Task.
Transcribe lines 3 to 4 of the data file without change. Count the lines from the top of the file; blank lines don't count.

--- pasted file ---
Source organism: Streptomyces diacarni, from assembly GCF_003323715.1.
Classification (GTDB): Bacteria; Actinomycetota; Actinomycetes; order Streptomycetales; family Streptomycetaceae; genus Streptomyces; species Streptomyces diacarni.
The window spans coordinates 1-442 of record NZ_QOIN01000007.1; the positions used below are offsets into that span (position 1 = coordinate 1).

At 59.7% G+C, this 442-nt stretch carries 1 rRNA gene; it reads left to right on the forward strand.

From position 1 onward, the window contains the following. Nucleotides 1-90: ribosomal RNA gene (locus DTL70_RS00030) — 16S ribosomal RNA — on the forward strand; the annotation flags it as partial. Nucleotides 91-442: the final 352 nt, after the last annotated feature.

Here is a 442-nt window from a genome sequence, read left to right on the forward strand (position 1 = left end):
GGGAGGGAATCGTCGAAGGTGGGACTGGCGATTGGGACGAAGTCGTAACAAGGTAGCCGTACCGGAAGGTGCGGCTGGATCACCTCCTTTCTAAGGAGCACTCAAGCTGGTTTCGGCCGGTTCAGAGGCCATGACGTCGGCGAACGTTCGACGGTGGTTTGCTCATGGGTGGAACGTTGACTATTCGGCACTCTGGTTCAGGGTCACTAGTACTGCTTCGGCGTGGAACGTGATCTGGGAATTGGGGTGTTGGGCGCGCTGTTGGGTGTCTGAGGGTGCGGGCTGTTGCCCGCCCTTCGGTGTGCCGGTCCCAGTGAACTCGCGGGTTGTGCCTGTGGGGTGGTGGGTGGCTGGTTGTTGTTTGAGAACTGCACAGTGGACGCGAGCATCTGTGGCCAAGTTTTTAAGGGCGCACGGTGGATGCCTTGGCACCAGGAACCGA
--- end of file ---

The window spans coordinates 1-442 of record NZ_QOIN01000007.1; the positions used below are offsets into that span (position 1 = coordinate 1).

At 59.7% G+C, this 442-nt stretch carries 1 rRNA gene; it reads left to right on the forward strand.